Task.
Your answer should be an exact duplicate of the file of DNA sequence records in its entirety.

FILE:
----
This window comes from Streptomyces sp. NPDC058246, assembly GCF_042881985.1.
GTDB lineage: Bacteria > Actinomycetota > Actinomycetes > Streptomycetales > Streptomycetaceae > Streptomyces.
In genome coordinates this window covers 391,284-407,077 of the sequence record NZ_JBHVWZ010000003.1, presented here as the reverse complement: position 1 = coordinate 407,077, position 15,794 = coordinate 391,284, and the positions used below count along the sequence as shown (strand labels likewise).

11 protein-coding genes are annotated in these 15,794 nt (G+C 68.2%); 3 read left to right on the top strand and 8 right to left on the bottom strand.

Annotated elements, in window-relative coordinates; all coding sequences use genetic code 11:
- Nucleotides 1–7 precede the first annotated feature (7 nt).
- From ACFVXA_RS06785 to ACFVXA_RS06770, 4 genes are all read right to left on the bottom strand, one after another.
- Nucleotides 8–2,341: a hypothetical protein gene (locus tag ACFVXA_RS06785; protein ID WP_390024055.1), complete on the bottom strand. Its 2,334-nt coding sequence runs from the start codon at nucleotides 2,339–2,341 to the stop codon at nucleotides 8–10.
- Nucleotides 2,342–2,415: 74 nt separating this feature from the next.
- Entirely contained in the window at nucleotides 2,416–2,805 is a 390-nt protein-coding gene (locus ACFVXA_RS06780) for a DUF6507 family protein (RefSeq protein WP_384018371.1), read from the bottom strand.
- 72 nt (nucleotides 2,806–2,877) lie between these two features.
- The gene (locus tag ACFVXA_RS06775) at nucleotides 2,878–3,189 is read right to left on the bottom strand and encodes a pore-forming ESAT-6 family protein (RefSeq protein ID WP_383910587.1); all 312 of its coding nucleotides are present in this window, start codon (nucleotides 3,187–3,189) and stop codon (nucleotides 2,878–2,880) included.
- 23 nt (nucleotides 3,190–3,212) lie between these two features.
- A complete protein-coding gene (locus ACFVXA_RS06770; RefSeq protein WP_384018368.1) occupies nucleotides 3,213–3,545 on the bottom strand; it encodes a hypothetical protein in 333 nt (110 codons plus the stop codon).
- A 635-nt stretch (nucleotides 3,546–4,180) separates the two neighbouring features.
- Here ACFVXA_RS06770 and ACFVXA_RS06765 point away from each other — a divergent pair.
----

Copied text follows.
This window comes from Streptomyces sp. NPDC058246, assembly GCF_042881985.1.
GTDB lineage: Bacteria > Actinomycetota > Actinomycetes > Streptomycetales > Streptomycetaceae > Streptomyces.
In genome coordinates this window covers 391,284-407,077 of the sequence record NZ_JBHVWZ010000003.1, presented here as the reverse complement: position 1 = coordinate 407,077, position 15,794 = coordinate 391,284, and the positions used below count along the sequence as shown (strand labels likewise).

11 protein-coding genes are annotated in these 15,794 nt (G+C 68.2%); 3 read left to right on the top strand and 8 right to left on the bottom strand.

Annotated elements, in window-relative coordinates; all coding sequences use genetic code 11:
- Nucleotides 1–7 precede the first annotated feature (7 nt).
- From ACFVXA_RS06785 to ACFVXA_RS06770, 4 genes are all read right to left on the bottom strand, one after another.
- Nucleotides 8–2,341: a hypothetical protein gene (locus tag ACFVXA_RS06785; protein ID WP_390024055.1), complete on the bottom strand. Its 2,334-nt coding sequence runs from the start codon at nucleotides 2,339–2,341 to the stop codon at nucleotides 8–10.
- Nucleotides 2,342–2,415: 74 nt separating this feature from the next.
- Entirely contained in the window at nucleotides 2,416–2,805 is a 390-nt protein-coding gene (locus ACFVXA_RS06780) for a DUF6507 family protein (RefSeq protein WP_384018371.1), read from the bottom strand.
- 72 nt (nucleotides 2,806–2,877) lie between these two features.
- The gene (locus tag ACFVXA_RS06775) at nucleotides 2,878–3,189 is read right to left on the bottom strand and encodes a pore-forming ESAT-6 family protein (RefSeq protein ID WP_383910587.1); all 312 of its coding nucleotides are present in this window, start codon (nucleotides 3,187–3,189) and stop codon (nucleotides 2,878–2,880) included.
- 23 nt (nucleotides 3,190–3,212) lie between these two features.
- A complete protein-coding gene (locus ACFVXA_RS06770; RefSeq protein WP_384018368.1) occupies nucleotides 3,213–3,545 on the bottom strand; it encodes a hypothetical protein in 333 nt (110 codons plus the stop codon).
- A 635-nt stretch (nucleotides 3,546–4,180) separates the two neighbouring features.
- Here ACFVXA_RS06770 and ACFVXA_RS06765 point away from each other — a divergent pair.